Beijing is now targeting the crown jewels in the US economy in its latest, ongoing effort to distance the country from its long-term “frenemy.”
Apple is the latest victim in a long list of Silicon Valley giants, who have had their wings clipped in the billion-plus nation. A report by The New York Times on Friday said that the government had shut down Apple’s iBooks Store and iTunes Movies, six months after their debut.
The Beijing media and culture regulator reportedly demanded the stores’ closing, according to sources speaking to the newspaper.
It’s another sign that China’s relations with the US tech industry are deteriorating.
The company’s “services” unit, which houses its content stores, accounts for $4.8 billion in revenue as of its fiscal first quarter earnings — or about 3 percent of its revenue — representing a small but growing part of the company’s business.
But it’s still not clear why the move was made to pull the stores.
Some suspect it’s an attack on free speech and expression, or a “crackdown on Western ideology,” as the Times put it. Given the country’s history of censorship and free speech violations, it wouldn’t be all that surprising.
But while that may in part be true, this could be just another chapter in a long list of smaller events that have distanced the country from its Western counterparts in the wake of the NSA surveillance revelations, after whistleblower Edward Snowden leaked thousands of classified documents to journalists.
Since the debut of the spying disclosures, a number of key technology giants — including Cisco, Intel, and McAfee — were removed from the Chinese government’s list of approved technology brands. Chinese officials feared that the US government had seconded their products for foreign espionage.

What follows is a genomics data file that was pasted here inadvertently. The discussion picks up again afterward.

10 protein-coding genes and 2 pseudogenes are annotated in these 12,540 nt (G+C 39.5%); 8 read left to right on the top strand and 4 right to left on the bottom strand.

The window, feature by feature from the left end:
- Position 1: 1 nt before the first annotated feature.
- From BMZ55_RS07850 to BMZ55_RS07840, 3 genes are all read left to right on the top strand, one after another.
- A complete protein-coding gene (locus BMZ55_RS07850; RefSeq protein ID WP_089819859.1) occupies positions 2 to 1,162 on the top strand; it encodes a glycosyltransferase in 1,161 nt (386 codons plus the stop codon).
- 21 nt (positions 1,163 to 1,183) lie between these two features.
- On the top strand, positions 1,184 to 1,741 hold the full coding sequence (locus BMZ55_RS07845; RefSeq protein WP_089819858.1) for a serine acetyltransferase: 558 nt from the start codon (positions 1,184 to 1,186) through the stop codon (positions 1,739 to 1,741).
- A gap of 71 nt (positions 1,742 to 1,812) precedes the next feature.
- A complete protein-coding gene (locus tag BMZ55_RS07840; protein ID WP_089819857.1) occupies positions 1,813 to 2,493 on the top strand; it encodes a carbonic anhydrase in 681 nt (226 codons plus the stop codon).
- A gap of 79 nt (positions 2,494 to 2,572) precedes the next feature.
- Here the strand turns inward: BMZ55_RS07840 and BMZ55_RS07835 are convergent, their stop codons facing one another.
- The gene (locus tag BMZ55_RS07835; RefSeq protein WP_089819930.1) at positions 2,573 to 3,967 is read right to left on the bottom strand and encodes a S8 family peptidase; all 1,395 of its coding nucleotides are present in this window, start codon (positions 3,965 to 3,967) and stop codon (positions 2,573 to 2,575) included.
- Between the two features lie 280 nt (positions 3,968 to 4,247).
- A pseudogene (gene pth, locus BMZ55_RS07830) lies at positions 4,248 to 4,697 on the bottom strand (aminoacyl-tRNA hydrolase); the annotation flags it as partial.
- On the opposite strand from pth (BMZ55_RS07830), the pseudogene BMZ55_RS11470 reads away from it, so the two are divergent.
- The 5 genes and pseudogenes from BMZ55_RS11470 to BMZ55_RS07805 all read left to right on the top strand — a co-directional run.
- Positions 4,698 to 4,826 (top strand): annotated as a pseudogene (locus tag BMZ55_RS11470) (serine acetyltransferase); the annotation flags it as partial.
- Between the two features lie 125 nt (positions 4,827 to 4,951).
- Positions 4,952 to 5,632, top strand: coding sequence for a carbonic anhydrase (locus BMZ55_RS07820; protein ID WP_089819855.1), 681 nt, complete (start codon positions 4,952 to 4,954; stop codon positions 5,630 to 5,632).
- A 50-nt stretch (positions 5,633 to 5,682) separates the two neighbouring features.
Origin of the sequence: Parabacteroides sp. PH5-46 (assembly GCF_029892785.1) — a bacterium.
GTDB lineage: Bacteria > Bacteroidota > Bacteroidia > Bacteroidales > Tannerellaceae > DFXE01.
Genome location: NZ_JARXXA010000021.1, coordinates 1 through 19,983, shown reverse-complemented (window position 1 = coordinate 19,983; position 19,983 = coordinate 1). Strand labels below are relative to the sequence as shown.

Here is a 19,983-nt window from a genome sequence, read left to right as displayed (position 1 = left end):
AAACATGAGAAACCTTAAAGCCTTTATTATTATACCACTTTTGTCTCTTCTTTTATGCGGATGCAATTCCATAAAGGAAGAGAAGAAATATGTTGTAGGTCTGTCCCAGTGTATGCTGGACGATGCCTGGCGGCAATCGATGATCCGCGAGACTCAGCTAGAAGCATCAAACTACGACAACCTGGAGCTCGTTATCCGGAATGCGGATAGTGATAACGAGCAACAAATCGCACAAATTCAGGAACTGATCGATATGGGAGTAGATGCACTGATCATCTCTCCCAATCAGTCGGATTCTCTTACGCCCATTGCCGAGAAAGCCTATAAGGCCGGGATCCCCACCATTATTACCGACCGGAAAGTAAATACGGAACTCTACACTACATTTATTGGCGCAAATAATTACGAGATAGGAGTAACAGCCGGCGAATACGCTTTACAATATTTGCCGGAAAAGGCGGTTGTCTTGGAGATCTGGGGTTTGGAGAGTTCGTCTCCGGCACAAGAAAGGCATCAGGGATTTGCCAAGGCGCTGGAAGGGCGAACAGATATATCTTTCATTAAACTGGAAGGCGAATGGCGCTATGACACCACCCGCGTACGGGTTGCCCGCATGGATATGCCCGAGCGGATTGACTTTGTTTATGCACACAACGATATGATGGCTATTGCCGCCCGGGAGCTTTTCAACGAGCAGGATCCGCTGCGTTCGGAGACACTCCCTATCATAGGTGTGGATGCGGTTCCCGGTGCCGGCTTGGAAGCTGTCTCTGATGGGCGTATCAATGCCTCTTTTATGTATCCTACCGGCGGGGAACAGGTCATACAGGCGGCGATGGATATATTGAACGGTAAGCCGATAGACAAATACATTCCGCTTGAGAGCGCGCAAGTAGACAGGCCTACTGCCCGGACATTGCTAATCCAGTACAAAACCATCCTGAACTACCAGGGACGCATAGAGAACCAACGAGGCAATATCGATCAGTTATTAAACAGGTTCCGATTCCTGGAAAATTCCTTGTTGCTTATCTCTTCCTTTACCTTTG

But other companies were feeling the effects, too. Google, Cisco, IBM, Qualcomm, HP, Microsoft, and other major tech titans have all complained in their quarterly earnings of “tough market” conditions and “execution issues.”
In non-geek speak, they’re losing money in the face of domestic rivals.
China remains a vital geography for most internationally-facing US technology giants, not least Apple, which attributes about one-quarter of its revenue to the country, its second-largest region.
Apple has enjoyed a strong business in China since its aggressive push into the country in late-2013, and has in recent years been on reasonably good terms with the Chinese government. While some companies have faced raids and lengthy investigations, Apple has been largely left alone.
Sales of iPhones and iPads — where the company makes most of its revenues — are likely not at risk. Putting them in danger would be cutting off the hand that feeds the government, given that Apple manufacturers most of its products in the country. That didn’t stop state broadcasters from accusing the company’s then-newest iPhone of being a “national security concern” in 2014 though.
Targeting a smaller but excusable part of the Apple’s business signals a darkening mood on Beijing’s part, with the expectation of potentially more to come.
Apple will report its fiscal second-quarter earnings on Wednesday.